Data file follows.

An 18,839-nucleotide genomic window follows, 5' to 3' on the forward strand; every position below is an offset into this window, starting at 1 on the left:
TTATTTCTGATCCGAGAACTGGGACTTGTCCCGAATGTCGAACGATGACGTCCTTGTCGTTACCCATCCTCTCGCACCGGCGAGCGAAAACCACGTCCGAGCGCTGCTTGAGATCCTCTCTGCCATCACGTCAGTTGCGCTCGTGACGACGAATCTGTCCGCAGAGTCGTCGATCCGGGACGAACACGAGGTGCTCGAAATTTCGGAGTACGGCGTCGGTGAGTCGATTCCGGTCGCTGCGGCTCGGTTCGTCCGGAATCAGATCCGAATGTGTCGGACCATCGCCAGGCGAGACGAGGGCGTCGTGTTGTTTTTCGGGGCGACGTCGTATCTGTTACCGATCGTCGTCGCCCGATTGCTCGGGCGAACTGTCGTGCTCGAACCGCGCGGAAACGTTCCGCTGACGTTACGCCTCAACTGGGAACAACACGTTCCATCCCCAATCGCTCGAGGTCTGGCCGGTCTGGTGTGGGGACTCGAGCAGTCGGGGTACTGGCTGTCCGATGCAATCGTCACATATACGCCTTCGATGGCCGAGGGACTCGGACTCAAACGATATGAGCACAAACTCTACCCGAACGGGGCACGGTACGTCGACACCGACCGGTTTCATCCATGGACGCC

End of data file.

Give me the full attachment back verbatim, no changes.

An 18,839-nucleotide genomic window follows, 5' to 3' on the forward strand; every position below is an offset into this window, starting at 1 on the left:
TTATTTCTGATCCGAGAACTGGGACTTGTCCCGAATGTCGAACGATGACGTCCTTGTCGTTACCCATCCTCTCGCACCGGCGAGCGAAAACCACGTCCGAGCGCTGCTTGAGATCCTCTCTGCCATCACGTCAGTTGCGCTCGTGACGACGAATCTGTCCGCAGAGTCGTCGATCCGGGACGAACACGAGGTGCTCGAAATTTCGGAGTACGGCGTCGGTGAGTCGATTCCGGTCGCTGCGGCTCGGTTCGTCCGGAATCAGATCCGAATGTGTCGGACCATCGCCAGGCGAGACGAGGGCGTCGTGTTGTTTTTCGGGGCGACGTCGTATCTGTTACCGATCGTCGTCGCCCGATTGCTCGGGCGAACTGTCGTGCTCGAACCGCGCGGAAACGTTCCGCTGACGTTACGCCTCAACTGGGAACAACACGTTCCATCCCCAATCGCTCGAGGTCTGGCCGGTCTGGTGTGGGGACTCGAGCAGTCGGGGTACTGGCTGTCCGATGCAATCGTCACATATACGCCTTCGATGGCCGAGGGACTCGGACTCAAACGATATGAGCACAAACTCTACCCGAACGGGGCACGGTACGTCGACACCGACCGGTTTCATCCATGGACGCC